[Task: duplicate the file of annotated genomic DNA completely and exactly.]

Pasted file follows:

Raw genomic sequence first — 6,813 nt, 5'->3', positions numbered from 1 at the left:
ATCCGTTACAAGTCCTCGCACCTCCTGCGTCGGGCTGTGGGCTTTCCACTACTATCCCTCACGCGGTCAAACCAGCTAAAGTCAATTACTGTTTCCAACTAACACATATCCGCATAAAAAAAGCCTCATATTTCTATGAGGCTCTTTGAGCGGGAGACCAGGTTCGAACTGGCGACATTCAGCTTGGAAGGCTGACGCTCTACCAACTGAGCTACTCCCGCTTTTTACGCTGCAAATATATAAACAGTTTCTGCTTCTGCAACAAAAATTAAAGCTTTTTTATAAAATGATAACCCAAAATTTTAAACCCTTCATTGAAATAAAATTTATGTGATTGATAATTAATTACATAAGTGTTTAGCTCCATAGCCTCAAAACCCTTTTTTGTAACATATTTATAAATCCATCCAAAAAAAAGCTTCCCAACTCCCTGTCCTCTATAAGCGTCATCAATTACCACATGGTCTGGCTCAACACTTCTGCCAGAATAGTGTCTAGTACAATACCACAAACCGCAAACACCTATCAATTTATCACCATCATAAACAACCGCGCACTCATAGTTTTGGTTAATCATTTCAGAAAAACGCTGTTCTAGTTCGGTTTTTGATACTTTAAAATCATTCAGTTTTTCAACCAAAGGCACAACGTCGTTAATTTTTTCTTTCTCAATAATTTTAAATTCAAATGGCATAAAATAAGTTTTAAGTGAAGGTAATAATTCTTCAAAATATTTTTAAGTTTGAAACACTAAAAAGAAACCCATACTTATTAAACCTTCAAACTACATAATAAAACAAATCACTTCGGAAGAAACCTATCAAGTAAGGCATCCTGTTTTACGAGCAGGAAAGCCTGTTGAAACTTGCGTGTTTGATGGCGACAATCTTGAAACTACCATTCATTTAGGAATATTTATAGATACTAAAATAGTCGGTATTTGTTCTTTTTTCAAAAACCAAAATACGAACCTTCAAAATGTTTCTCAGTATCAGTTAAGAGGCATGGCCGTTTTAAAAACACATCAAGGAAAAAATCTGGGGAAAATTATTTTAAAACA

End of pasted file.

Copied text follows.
Raw genomic sequence first — 6,813 nt, 5'->3', positions numbered from 1 at the left:
ATCCGTTACAAGTCCTCGCACCTCCTGCGTCGGGCTGTGGGCTTTCCACTACTATCCCTCACGCGGTCAAACCAGCTAAAGTCAATTACTGTTTCCAACTAACACATATCCGCATAAAAAAAGCCTCATATTTCTATGAGGCTCTTTGAGCGGGAGACCAGGTTCGAACTGGCGACATTCAGCTTGGAAGGCTGACGCTCTACCAACTGAGCTACTCCCGCTTTTTACGCTGCAAATATATAAACAGTTTCTGCTTCTGCAACAAAAATTAAAGCTTTTTTATAAAATGATAACCCAAAATTTTAAACCCTTCATTGAAATAAAATTTATGTGATTGATAATTAATTACATAAGTGTTTAGCTCCATAGCCTCAAAACCCTTTTTTGTAACATATTTATAAATCCATCCAAAAAAAAGCTTCCCAACTCCCTGTCCTCTATAAGCGTCATCAATTACCACATGGTCTGGCTCAACACTTCTGCCAGAATAGTGTCTAGTACAATACCACAAACCGCAAACACCTATCAATTTATCACCATCATAAACAACCGCGCACTCATAGTTTTGGTTAATCATTTCAGAAAAACGCTGTTCTAGTTCGGTTTTTGATACTTTAAAATCATTCAGTTTTTCAACCAAAGGCACAACGTCGTTAATTTTTTCTTTCTCAATAATTTTAAATTCAAATGGCATAAAATAAGTTTTAAGTGAAGGTAATAATTCTTCAAAATATTTTTAAGTTTGAAACACTAAAAAGAAACCCATACTTATTAAACCTTCAAACTACATAATAAAACAAATCACTTCGGAAGAAACCTATCAAGTAAGGCATCCTGTTTTACGAGCAGGAAAGCCTGTTGAAACTTGCGTGTTTGATGGCGACAATCTTGAAACTACCATTCATTTAGGAATATTTATAGATACTAAAATAGTCGGTATTTGTTCTTTTTTCAAAAACCAAAATACGAACCTTCAAAATGTTTCTCAGTATCAGTTAAGAGGCATGGCCGTTTTAAAAACACATCAAGGAAAAAATCTGGGGAAAATTATTTTAAAACA